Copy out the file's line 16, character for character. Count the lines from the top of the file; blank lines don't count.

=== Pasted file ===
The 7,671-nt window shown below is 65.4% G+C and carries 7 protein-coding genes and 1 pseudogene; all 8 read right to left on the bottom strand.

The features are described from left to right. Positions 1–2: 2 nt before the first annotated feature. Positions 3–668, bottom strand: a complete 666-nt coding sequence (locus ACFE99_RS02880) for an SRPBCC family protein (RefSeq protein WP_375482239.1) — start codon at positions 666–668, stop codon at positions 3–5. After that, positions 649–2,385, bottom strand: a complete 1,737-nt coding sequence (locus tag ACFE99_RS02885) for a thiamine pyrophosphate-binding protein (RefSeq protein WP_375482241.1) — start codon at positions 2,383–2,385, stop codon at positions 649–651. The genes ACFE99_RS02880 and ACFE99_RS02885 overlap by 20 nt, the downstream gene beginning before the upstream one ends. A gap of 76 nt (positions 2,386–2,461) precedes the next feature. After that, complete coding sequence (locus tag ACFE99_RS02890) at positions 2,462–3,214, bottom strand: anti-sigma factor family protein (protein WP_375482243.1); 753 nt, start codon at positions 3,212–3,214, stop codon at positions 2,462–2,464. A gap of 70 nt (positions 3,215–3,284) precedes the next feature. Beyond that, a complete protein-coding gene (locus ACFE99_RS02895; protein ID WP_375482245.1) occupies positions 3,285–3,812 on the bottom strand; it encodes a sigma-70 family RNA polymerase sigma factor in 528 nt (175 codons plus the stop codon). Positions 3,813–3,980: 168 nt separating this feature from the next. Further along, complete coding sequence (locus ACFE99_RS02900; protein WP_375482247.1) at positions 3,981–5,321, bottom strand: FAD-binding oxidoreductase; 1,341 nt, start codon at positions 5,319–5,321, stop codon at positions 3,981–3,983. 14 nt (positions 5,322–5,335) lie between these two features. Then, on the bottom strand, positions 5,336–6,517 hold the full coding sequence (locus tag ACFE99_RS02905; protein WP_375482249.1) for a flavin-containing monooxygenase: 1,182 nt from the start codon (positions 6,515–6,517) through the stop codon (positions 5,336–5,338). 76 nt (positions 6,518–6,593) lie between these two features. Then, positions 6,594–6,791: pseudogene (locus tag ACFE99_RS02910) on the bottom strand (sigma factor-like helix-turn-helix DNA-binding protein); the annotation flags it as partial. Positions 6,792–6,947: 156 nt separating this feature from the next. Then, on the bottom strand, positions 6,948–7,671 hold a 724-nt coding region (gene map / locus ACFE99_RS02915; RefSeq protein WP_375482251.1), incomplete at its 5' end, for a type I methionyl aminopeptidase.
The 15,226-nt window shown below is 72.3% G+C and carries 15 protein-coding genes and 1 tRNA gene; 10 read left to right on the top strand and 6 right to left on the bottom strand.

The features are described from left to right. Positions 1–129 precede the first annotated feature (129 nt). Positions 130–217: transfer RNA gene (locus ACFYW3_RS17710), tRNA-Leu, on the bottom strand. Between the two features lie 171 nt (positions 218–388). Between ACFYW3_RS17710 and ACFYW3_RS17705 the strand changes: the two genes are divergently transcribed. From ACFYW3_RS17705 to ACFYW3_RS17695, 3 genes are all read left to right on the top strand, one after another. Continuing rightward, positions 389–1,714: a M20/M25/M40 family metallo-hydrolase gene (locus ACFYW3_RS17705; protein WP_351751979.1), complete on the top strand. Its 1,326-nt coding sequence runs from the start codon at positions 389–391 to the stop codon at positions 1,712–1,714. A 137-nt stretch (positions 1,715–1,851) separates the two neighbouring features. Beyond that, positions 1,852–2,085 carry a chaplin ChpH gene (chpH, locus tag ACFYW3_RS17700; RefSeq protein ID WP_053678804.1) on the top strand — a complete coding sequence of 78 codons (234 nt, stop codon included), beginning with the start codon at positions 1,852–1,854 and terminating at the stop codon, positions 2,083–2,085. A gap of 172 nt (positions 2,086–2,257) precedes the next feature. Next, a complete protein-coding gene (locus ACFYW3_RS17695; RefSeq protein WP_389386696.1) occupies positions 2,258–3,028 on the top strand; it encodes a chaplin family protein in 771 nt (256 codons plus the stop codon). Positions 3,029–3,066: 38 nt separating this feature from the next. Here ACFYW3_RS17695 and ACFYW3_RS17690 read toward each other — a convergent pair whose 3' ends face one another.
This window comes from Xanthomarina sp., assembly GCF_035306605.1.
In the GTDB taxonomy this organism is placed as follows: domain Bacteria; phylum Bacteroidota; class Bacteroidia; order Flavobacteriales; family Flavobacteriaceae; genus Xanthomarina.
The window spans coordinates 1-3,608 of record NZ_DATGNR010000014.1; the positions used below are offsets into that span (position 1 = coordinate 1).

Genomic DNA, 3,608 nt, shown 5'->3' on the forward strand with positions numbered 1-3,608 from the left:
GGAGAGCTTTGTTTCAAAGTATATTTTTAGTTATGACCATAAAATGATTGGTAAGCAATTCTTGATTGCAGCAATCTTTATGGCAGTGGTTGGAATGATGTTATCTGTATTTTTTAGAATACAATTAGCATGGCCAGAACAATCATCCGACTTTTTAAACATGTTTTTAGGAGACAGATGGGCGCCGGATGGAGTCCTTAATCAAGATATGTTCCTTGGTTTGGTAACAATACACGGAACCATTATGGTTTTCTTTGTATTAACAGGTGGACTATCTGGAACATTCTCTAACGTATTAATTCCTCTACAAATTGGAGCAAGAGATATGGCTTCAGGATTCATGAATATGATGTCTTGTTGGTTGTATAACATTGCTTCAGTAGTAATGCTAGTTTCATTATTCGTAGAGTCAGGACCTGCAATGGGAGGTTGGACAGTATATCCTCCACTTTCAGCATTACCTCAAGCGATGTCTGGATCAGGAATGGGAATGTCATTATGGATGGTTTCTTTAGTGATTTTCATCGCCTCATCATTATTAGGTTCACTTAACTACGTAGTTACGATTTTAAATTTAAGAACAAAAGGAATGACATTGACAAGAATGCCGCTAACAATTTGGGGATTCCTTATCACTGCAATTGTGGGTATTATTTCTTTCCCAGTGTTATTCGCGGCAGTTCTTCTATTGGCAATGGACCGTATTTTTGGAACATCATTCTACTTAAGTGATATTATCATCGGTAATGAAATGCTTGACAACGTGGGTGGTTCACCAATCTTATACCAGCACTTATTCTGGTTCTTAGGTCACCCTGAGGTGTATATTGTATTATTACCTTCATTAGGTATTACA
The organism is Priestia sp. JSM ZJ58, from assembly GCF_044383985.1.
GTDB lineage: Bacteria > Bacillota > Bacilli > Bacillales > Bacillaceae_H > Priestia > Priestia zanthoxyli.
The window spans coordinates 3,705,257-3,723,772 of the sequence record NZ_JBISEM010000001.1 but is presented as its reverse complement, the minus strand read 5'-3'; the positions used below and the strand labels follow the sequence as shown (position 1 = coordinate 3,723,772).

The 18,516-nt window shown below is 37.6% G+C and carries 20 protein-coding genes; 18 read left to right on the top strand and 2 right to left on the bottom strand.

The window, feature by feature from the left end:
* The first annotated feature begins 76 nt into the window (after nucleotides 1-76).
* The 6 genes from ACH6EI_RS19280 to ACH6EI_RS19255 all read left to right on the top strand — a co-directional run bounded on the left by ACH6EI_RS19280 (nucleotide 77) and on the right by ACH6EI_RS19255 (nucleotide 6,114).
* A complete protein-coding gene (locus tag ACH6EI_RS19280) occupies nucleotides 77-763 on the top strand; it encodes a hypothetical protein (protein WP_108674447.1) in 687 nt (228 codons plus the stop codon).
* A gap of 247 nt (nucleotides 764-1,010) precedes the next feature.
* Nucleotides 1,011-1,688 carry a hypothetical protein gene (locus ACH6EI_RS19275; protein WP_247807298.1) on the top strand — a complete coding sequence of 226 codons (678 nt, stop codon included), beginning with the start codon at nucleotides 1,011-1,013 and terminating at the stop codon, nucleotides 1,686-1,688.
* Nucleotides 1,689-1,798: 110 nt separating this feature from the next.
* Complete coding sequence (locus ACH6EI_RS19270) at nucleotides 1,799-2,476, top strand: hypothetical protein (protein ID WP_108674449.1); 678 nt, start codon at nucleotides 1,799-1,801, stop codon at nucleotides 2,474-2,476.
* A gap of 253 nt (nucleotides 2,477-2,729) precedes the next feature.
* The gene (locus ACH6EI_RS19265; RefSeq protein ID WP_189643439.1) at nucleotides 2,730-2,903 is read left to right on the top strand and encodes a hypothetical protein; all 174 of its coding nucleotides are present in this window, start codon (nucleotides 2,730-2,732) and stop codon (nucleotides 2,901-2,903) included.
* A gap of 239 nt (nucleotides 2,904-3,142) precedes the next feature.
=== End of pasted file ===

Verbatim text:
* The 6 genes from ACH6EI_RS19280 to ACH6EI_RS19255 all read left to right on the top strand — a co-directional run bounded on the left by ACH6EI_RS19280 (nucleotide 77) and on the right by ACH6EI_RS19255 (nucleotide 6,114).